Encyclopedia of Algorithms

2016 Edition
| Editors: Ming-Yang Kao

Routing in Geometric Networks

  • Stephane DurocherEmail author
  • Leszek Gasieniec
  • Prudence W. H. Wong
Reference work entry
DOI: https://doi.org/10.1007/978-1-4939-2864-4_352


Geographic routing; Location-based routing

Years and Authors of Summarized Original Work

  • 1999; Kranakis, Singh, Urrutia

  • 1999; Bose, Morin, Stojmenovic, Urrutia

  • 2003; Kuhn, Wattenhofer, Zhang, Zollinger

Problem Definition

Wireless networks are often modelled using geometric graphs. Using only local geometric information to compute a sequence of distributed forwarding decisions that send a message to its destination, routing algorithms can succeed on several common classes of geometric graphs. These graphs’ geometric properties provide navigational cues that allow routing to succeed using only limited local information at each node.

Network Model

A common geometric graph model for wireless networks is to represent each node by a point in the Euclidean plane, \(\mathcal{R}^{2}\)


Face routing Geometric routing Unit disk graph Wireless communication 
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Recommended Reading

  1. 1.
    Bose P, Morin P, Stojmenovic I, Urrutia J (1999) Routing with guaranteed delivery in ad hoc wireless networks. In: Proceedings of the third international workshop on discrete algorithm and methods for mobility, Seattle, Aug 1999, pp 48–55zbMATHGoogle Scholar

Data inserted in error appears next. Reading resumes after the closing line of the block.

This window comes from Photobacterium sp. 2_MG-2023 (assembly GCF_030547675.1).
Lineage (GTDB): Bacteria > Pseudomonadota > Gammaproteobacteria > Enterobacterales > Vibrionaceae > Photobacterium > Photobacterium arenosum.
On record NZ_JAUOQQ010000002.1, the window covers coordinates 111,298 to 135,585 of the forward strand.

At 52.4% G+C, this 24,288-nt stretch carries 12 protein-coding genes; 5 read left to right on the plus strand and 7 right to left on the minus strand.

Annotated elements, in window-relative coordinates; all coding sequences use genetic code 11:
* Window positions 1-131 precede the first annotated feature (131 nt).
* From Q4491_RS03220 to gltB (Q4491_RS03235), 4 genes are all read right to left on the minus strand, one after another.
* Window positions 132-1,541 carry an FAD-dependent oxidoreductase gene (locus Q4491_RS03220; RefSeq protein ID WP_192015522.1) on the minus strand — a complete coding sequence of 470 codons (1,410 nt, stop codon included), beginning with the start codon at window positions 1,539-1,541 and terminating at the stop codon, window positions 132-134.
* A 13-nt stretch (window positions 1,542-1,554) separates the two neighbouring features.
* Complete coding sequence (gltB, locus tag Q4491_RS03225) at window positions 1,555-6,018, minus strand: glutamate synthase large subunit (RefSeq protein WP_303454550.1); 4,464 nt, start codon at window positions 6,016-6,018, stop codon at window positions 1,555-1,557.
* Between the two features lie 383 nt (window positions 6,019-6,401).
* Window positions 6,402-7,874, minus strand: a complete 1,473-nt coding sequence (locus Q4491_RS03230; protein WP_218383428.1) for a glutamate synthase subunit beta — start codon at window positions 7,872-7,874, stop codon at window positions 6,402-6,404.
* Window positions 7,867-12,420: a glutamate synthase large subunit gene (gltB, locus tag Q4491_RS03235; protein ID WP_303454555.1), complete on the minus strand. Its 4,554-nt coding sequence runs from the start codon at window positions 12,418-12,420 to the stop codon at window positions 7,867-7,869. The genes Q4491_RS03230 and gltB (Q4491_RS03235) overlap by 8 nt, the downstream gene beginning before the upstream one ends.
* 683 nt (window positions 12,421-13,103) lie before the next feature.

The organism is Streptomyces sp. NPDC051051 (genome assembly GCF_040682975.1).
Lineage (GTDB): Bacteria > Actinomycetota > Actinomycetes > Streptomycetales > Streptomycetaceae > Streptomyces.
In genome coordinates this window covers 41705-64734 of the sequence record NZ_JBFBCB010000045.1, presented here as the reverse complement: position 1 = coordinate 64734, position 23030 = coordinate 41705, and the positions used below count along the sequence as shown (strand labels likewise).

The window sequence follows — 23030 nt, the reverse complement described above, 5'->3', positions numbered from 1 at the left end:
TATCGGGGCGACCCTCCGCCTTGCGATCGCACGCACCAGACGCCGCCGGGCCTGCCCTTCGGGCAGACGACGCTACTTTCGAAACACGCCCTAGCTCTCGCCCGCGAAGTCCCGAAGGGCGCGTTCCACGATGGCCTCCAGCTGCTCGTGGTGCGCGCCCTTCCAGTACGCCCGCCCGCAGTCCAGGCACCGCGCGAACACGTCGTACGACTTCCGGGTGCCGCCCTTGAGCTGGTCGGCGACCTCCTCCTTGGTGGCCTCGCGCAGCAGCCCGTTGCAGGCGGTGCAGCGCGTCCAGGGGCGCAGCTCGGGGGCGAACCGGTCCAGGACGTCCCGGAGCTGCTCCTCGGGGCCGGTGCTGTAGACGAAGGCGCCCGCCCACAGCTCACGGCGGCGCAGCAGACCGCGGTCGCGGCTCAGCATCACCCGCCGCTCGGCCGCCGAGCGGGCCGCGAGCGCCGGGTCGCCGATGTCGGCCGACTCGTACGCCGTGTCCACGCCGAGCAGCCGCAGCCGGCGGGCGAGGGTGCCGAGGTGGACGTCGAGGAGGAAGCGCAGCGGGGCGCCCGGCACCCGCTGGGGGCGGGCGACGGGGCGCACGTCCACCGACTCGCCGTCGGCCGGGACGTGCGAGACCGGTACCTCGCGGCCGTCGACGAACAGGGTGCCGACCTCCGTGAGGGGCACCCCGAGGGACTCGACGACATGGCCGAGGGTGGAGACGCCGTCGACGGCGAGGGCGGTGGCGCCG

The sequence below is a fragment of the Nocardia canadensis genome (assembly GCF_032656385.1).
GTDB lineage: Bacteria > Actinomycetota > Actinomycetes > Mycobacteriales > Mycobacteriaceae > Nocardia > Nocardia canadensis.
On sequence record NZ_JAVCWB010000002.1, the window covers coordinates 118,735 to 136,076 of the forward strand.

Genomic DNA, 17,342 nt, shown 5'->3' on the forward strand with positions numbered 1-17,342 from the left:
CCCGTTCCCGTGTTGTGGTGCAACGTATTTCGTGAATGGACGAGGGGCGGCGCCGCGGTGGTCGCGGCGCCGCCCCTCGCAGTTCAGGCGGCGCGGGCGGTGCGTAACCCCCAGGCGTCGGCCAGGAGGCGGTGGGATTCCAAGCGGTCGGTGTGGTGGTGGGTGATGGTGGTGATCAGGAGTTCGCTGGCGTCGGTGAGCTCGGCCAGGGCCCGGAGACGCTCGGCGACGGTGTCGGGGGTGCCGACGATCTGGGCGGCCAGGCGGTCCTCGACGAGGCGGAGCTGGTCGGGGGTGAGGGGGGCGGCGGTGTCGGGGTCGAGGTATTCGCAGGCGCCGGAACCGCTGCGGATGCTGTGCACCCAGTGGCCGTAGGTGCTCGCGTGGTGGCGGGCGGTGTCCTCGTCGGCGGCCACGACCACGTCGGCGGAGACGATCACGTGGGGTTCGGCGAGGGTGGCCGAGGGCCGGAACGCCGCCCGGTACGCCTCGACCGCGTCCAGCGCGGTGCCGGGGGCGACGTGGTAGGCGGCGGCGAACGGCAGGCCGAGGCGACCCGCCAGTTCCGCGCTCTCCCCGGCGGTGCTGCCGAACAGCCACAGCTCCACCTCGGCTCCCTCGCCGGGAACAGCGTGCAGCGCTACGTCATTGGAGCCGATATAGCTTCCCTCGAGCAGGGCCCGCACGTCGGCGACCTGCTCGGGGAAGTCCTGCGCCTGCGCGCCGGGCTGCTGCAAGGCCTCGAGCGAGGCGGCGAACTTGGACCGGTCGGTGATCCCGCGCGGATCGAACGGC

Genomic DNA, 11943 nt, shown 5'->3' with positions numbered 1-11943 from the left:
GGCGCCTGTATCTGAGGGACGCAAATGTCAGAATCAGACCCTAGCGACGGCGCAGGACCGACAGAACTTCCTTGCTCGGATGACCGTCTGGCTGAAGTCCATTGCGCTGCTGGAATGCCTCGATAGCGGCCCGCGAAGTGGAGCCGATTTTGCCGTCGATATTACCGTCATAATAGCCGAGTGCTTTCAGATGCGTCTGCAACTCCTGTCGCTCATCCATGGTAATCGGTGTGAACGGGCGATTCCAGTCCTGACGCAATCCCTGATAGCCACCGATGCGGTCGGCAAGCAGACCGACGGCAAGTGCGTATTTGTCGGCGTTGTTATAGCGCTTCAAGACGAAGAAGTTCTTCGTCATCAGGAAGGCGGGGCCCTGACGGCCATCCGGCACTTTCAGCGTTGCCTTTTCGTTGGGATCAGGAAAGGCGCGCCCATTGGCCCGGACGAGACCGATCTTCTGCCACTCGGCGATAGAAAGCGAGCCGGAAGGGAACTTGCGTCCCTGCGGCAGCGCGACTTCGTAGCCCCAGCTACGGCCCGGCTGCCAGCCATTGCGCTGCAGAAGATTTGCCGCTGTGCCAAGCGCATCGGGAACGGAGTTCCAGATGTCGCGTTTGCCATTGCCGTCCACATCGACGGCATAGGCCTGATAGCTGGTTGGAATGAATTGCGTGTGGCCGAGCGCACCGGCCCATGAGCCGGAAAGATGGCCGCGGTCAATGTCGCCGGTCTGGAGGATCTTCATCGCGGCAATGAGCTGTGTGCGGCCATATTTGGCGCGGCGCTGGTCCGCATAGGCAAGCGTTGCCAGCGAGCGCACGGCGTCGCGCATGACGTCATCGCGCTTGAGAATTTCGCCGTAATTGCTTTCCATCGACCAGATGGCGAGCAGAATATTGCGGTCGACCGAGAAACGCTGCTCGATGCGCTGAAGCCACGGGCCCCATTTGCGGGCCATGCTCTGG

2. 2.
    Bose P, Brodnik A, Carlsson S, Demaine ED, Fleischer R, López-Ortiz A, Morin P, Munro I (2002) Online routing in convex subdivisions. Int J Comput Geom Appl 12(4):283–295MathSciNetzbMATHCrossRefGoogle Scholar
  3. 3.
    Bose P, Carmi P, Durocher S (2013) Bounding the locality of distributed routing algorithms. Distrib Comput 26(1):39–58zbMATHCrossRefGoogle Scholar
  4. 4.
    Bose P, Durocher S, Mondal D, Peabody M, Skala M, Wahid MA (2015) Local routing in convex subdivisions. In: Proceedings of the forty-first international conference on current trends in theory and practice of computer science, Pec pod Sněžkou, Jan 2015, vol 8939, pp 140–151Google Scholar
  5. 5.
    Braverman M (2008) On ad hoc routing with guaranteed delivery. In: Proceedings of the twenty-seventh ACM symposium on principles of distributed computing, Toronto, vol 27, p 418Google Scholar
  6. 6.
    Durocher S, Kirkpatrick DG, Narayanan L (2010) On routing with guaranteed delivery in three-dimensional ad hoc wireless networks. Wirel Netw 16(1):227–235zbMATHCrossRefGoogle Scholar
  7. 7.
    Kranakis E, Singh H, Urrutia J (1999) Compass routing on geometric networks. In: Proceedings of the eleventh Canadian conference on computational geometry, Vancouver, Aug 1999, pp 51–54Google Scholar
  8. 8.
    Kuhn F, Wattenhofer R, Zollinger A (2002) Asymptotically optimal geometric mobile ad-hoc routing. In: Proceedings of the sixth international workshop on discrete algorithm and methods for mobility, Atlanta, Sept 2002, pp 24–33Google Scholar
  9. 9.
    Kuhn F, Wattenhofer R, Zhang Y, Zollinger A (2003) Geometric ad-hoc routing: of theory and practice. In: Proceedings of the twenty-second ACM symposium on the principles of distributed computing, Boston, July 2003, pp 63–72zbMATHGoogle Scholar

Copyright information

© Springer Science+Business Media New York 2016

Authors and Affiliations

  • Stephane Durocher
    • 1
    Email author
  • Leszek Gasieniec
    • 2
  • Prudence W. H. Wong
    • 3
  1. 1.University of ManitobaWinnipegCanada
  2. 2.University of LiverpoolLiverpoolUK
  3. 3.University of LiverpoolLiverpoolUK